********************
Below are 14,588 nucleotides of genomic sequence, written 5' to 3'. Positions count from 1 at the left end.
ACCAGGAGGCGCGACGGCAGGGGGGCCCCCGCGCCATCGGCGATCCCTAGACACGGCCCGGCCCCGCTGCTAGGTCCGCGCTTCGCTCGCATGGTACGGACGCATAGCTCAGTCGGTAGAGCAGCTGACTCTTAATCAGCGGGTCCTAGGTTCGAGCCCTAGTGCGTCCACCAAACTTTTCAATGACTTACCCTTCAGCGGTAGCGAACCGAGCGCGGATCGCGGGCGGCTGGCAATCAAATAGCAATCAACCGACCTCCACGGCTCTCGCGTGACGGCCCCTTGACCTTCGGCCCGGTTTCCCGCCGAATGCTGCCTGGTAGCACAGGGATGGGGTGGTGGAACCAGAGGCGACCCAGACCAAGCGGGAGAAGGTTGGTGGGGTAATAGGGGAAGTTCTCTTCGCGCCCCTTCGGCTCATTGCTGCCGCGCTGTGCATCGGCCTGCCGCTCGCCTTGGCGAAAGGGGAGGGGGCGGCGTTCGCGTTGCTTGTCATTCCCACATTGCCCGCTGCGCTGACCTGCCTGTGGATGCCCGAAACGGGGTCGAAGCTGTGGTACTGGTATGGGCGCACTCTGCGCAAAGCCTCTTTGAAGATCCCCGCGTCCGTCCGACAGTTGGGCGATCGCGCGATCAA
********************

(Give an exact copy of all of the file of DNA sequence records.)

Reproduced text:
Below are 14,588 nucleotides of genomic sequence, written 5' to 3'. Positions count from 1 at the left end.
ACCAGGAGGCGCGACGGCAGGGGGGCCCCCGCGCCATCGGCGATCCCTAGACACGGCCCGGCCCCGCTGCTAGGTCCGCGCTTCGCTCGCATGGTACGGACGCATAGCTCAGTCGGTAGAGCAGCTGACTCTTAATCAGCGGGTCCTAGGTTCGAGCCCTAGTGCGTCCACCAAACTTTTCAATGACTTACCCTTCAGCGGTAGCGAACCGAGCGCGGATCGCGGGCGGCTGGCAATCAAATAGCAATCAACCGACCTCCACGGCTCTCGCGTGACGGCCCCTTGACCTTCGGCCCGGTTTCCCGCCGAATGCTGCCTGGTAGCACAGGGATGGGGTGGTGGAACCAGAGGCGACCCAGACCAAGCGGGAGAAGGTTGGTGGGGTAATAGGGGAAGTTCTCTTCGCGCCCCTTCGGCTCATTGCTGCCGCGCTGTGCATCGGCCTGCCGCTCGCCTTGGCGAAAGGGGAGGGGGCGGCGTTCGCGTTGCTTGTCATTCCCACATTGCCCGCTGCGCTGACCTGCCTGTGGATGCCCGAAACGGGGTCGAAGCTGTGGTACTGGTATGGGCGCACTCTGCGCAAAGCCTCTTTGAAGATCCCCGCGTCCGTCCGACAGTTGGGCGATCGCGCGATCAA